Written by Hannah
Ring expansion can be achieved through a cyclo addition reaction of a dinophile and a conjugated diene in a concerted reaction where all electrons move at the same time. The experiment takes place in a single step and therefore contamination would stem from overuse of the non-limiting reagent. Cyclohex-4-ene-1,2-cis-dicarboxcylic anhydride was prepared by placing butadiene sulfone (2.0g, 0.0169moles), the diene, with maleic anhydride (1.2g, 0.0122moles), the dinophile, while dissolved in the solvent xylene (.80mL, 0.0075moles) and applying heat to initiate the mobility of the electrons. The crude product was purified by filtering the solid with a Buchner funnel and the utilization of hexane affording only 46.53% yield. The product’s structure was confirmed using melting point (97C-103C) and H’NMR.
In order to synthesize the desired cyclohexane system, heat is utilized to excite electrons and allow the dinophile and diene to participate in a concerted reaction. The conjugated diene provides four electrons and the alkene (dinophile) provides the other two electrons to synthesize the cyclohexane. There are no competing reactions to be concerned with due to the one step concerted reaction that takes place between the compounds.
For this experiment, the concerted Diels-Alder reaction was established by synthesizing cyclohex-4-ene-1,2-dicarboxylic anhydride from butadiene sulfone and maleic anhydride.
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Weight 2.0g 1.2g .965g
Or Vol. ———- ———- ———-
Molec. Wt. 118.2 98.1 170
Or molarity ———– ———– ———–
0.0169 0.0122 0.00567
Moles ———– ———— ———–
Moles butadiene sulfone 0.00169 X ——————– = 0.0169 moles needed
needed to react with butadiene 1 mole butadiene (0.0122 used)
Therefore, maleic anhydride is the limiting reagent
1 mole cyclohex-4-ene, ect. 170
Theoretical yield = 0.0122 moles X —————————– X ——— = 2.074g
maleic anhydride 1 mole maleic anhydride 1 mole
Percentage yield = .965g/2.074g X 100 = 46.53%
Cyclohex-4-ene-1,2-dicarboxcylic anhydride was synthesized in 46.43% yield from the concerted Diels-Alder reaction of butadiene sulfone and maleic anhydride. The products were dissolved in xylene and heated to xylene’s boiling point in order to catalyze the reaction. The mixture was collected via Buchner funnel vacuum filtration. The only product isolated from the reaction was the desired concerted reaction of the two reagents.
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This suggests that the lack of percent yield was due to the use of the solvent xylene. Portions of the reagents and the xylene may have evaporated during the hour long reflux period. The heating of the reagents was necessary to conjugate butadiene sulfone into butadiene so that the electrons were available for reacting with maleic anhydride. The oxygen electron withdrawing groups enhanced the speed of the reaction greatly. Xylene was used in order to liquefy the reagents and allow heating them to occur more easily.
The identity of the product was determined by the use of melting point that which was between 82C and 84C. The melting point should have been between 97C and 103C. The H’NMR spectra showed correct spikes for the corresponding unique protons. This suggests that the melting point may have been contaminated by unreacted butadiene sulfone. This may have been caused by the butadiene remaining in the butadiene sulfone state rather than conjugating into the butadiene state and thus did not allow the necessary electrons to become available. However, another possibility was that the butadiene sulfone did not have enough maleic anhydride to react with and thus remained in the product.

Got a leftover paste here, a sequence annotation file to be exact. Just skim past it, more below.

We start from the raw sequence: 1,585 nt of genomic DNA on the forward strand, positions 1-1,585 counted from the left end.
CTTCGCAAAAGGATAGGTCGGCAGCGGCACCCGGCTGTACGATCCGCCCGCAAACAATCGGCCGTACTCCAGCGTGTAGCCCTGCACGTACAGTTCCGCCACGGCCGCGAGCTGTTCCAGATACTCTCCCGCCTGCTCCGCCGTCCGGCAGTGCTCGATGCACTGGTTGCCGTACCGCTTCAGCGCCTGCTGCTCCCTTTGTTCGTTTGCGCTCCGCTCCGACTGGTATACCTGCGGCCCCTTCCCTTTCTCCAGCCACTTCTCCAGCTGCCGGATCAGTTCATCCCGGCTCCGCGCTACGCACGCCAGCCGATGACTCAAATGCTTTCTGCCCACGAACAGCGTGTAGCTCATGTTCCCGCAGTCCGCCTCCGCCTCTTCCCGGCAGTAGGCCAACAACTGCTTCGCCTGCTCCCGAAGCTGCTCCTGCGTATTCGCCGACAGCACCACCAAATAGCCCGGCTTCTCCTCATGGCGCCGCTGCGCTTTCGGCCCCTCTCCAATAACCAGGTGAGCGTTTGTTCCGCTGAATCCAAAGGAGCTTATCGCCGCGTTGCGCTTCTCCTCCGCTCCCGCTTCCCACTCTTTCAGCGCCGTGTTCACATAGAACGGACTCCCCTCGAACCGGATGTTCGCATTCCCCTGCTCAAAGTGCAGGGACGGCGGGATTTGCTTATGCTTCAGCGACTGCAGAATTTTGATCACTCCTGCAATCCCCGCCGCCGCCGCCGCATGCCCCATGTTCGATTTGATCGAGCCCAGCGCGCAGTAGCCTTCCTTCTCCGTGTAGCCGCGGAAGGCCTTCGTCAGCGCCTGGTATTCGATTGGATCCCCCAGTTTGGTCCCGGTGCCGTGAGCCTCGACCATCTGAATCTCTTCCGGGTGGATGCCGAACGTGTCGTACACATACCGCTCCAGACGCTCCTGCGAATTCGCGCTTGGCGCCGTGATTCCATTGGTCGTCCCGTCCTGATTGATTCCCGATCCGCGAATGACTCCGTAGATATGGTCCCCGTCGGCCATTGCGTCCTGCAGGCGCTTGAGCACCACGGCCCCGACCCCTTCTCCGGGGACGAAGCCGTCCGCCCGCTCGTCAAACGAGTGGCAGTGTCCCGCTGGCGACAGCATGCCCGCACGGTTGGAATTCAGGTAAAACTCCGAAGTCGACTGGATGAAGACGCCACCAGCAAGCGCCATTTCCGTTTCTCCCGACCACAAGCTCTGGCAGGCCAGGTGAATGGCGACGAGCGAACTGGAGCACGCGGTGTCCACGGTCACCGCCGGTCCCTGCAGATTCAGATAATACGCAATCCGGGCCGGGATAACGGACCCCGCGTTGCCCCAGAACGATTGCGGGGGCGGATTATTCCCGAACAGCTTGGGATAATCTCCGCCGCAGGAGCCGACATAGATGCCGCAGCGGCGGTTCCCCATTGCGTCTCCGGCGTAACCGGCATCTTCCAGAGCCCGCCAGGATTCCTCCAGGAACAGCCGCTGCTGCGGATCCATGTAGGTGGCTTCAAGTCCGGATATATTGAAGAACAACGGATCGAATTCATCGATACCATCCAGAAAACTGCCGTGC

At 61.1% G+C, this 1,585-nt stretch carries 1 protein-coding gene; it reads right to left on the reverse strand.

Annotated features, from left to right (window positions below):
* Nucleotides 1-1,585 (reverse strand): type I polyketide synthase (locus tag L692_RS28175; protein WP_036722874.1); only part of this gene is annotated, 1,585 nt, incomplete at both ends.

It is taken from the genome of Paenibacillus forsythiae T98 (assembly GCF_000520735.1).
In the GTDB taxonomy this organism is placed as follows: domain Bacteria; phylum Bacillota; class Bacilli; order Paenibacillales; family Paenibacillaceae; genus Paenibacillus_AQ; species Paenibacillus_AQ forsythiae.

Another possible reason that the percent yield was so low was the transfer methods used to remove the product from both the round bottom flask and the beaker it was later placed in. parts of the product more than likely remained upon transfer and thus lowered the percent yield collected in the final vial it was placed in.
The results of this experiment suggest that the concerted reaction of alkenes and cyclic compounds can be an easily done, general method to create cyclohexane systems. They also show that the use of maleic anhydride can be extremely useful in the creation of cyclohexane systems because of its electron withdrawing groups and its cyclic properties. It readily uses the electrons necessary for the Diels-Alder reaction.
2.048 grams of butadiene sulfone was combined with about 1.2 grams of maleic anhydride and .80mL of xylene in a 50mL round bottom flask. This was attached to a reflux condenser set up with water cooling agents before the mixture was heated with a sand bath. The heat remained on the reaction until the solid was dissolved before refluxing at 150C for an hour. Once the reaction completed reflux, it was removed and cooled for ten minutes before being placed in a dry beaker. The mixture was then allowed to solidify before 2mL of hexane was added to it. The solid lumps were broken with stirring and an additional 2mL was needed to completely detach the solid from the beaker. Once it was slushed, the product was collected on a Buchner funnel with two 2mL washes of hexane. About .965 grams of brown sugar colored crystals were collected.
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Molecular Weight Calculator.” Lenntech. Lenntech B.V, n.d. Web. 17 Apr 2013. http://www.lenntech.com/calculators/molecular/molecular-weight-calculator.htm
A Diels-Alder Reaction.” Washington Departments. N.p., n.d. Web. 17 Apr 2013. http://depts.washington.edu/chemcrs/bulkdisk/chem241A_spr07/handout_Diels_Alder.pdf.